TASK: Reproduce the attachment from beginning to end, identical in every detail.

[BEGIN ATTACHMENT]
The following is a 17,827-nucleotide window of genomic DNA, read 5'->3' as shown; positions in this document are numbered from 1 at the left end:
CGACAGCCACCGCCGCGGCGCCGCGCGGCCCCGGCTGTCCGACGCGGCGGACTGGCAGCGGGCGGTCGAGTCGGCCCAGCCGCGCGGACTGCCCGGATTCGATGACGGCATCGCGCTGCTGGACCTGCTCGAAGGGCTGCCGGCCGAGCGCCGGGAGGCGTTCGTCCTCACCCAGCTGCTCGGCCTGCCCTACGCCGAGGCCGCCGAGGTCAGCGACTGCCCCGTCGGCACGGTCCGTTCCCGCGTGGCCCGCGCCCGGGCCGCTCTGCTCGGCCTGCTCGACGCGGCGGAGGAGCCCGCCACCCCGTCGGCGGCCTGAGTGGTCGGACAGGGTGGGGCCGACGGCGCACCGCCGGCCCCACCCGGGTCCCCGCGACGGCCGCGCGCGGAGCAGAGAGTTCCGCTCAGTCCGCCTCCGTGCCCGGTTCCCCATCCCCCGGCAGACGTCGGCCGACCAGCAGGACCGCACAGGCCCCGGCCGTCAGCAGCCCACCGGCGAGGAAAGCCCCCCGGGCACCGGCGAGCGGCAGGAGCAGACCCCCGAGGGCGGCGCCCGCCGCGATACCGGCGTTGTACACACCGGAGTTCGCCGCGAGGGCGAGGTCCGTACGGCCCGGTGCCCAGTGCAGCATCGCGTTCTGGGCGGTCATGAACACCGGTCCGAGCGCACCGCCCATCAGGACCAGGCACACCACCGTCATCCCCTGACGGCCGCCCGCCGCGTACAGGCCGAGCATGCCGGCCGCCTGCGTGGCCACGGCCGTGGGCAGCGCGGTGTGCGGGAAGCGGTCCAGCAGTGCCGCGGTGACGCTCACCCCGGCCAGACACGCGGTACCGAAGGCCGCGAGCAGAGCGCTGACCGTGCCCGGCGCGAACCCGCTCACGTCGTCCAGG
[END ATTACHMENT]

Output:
The following is a 17,827-nucleotide window of genomic DNA, read 5'->3' as shown; positions in this document are numbered from 1 at the left end:
CGACAGCCACCGCCGCGGCGCCGCGCGGCCCCGGCTGTCCGACGCGGCGGACTGGCAGCGGGCGGTCGAGTCGGCCCAGCCGCGCGGACTGCCCGGATTCGATGACGGCATCGCGCTGCTGGACCTGCTCGAAGGGCTGCCGGCCGAGCGCCGGGAGGCGTTCGTCCTCACCCAGCTGCTCGGCCTGCCCTACGCCGAGGCCGCCGAGGTCAGCGACTGCCCCGTCGGCACGGTCCGTTCCCGCGTGGCCCGCGCCCGGGCCGCTCTGCTCGGCCTGCTCGACGCGGCGGAGGAGCCCGCCACCCCGTCGGCGGCCTGAGTGGTCGGACAGGGTGGGGCCGACGGCGCACCGCCGGCCCCACCCGGGTCCCCGCGACGGCCGCGCGCGGAGCAGAGAGTTCCGCTCAGTCCGCCTCCGTGCCCGGTTCCCCATCCCCCGGCAGACGTCGGCCGACCAGCAGGACCGCACAGGCCCCGGCCGTCAGCAGCCCACCGGCGAGGAAAGCCCCCCGGGCACCGGCGAGCGGCAGGAGCAGACCCCCGAGGGCGGCGCCCGCCGCGATACCGGCGTTGTACACACCGGAGTTCGCCGCGAGGGCGAGGTCCGTACGGCCCGGTGCCCAGTGCAGCATCGCGTTCTGGGCGGTCATGAACACCGGTCCGAGCGCACCGCCCATCAGGACCAGGCACACCACCGTCATCCCCTGACGGCCGCCCGCCGCGTACAGGCCGAGCATGCCGGCCGCCTGCGTGGCCACGGCCGTGGGCAGCGCGGTGTGCGGGAAGCGGTCCAGCAGTGCCGCGGTGACGCTCACCCCGGCCAGACACGCGGTACCGAAGGCCGCGAGCAGAGCGCTGACCGTGCCCGGCGCGAACCCGCTCACGTCGTCCAGG